At the moment, the absence of versioning infrastructure in audio advertising prevents effective personalization. Brands cannot schedule ads for a certain time of day – nor can they alter the speaker, music track, or words depending on the listener. However, using AI-powered synthetic voice, companies can make multiple versions of the same promotion. For example, a pizza franchise offering customers a discount could implement a spreadsheet to produce a different audio version for each location, day of the week, and hours the offer should be shared. The company would then geo-target the ads to people who live close to franchise spots. 

Audio ads deliver more value

The pandemic has spurred fresh demand for brands to offer genuine value to their customers. People are more selective with their time and attention, and advertising that doesn’t – quite literally – speak to users’ personalities and interests may as well be white noise.

Versioned audio ads can tap into people’s preferences more specifically. For instance, a hip-hop enthusiast could have hip-hop tracks in the background, tying the brand experience closer to the listener. Likewise, after lockdowns and COVID-19 restrictions, people are eager to spend more time outside and are keen to learn through different mediums. Audio can leverage this shift because it’s more dynamic and mobile than traditional advertising and can rely on the likelihood of the listener being in nature or using headphones.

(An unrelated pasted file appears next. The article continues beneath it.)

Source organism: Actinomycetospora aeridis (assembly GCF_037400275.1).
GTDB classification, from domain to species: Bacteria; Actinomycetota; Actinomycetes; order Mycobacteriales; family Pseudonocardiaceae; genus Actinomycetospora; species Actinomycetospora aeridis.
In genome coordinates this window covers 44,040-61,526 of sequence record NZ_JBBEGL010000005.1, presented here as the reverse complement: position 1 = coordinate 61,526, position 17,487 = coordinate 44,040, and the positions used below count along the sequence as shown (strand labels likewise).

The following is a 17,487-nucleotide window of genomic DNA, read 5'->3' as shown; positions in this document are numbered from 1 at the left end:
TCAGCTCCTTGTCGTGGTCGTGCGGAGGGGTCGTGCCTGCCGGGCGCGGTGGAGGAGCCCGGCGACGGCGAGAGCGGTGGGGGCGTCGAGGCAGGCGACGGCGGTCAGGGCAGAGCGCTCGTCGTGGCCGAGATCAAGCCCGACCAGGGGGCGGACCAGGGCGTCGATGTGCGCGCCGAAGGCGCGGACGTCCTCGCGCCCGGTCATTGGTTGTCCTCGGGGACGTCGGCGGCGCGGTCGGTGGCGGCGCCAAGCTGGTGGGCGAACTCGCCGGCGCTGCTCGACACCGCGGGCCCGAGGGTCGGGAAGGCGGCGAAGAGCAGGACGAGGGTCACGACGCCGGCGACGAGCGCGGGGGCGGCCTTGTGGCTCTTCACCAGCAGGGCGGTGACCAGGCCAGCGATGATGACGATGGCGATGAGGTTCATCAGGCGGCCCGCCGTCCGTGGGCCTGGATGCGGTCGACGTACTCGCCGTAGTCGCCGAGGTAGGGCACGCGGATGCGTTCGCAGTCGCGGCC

Synthetic voice ads can also address ethical dilemmas that have arisen about fair use terms for voice actors in the digital age. In verticals like gaming, the tech can scale voice actors’ content, giving them royalties and recognition, and greater access to passive income streams. Bev Standing, the voice actor who filed a lawsuit against TikTok for using her voice without permission, uses our AI tool exactly for this reason.

Audio content contributes to more inclusive content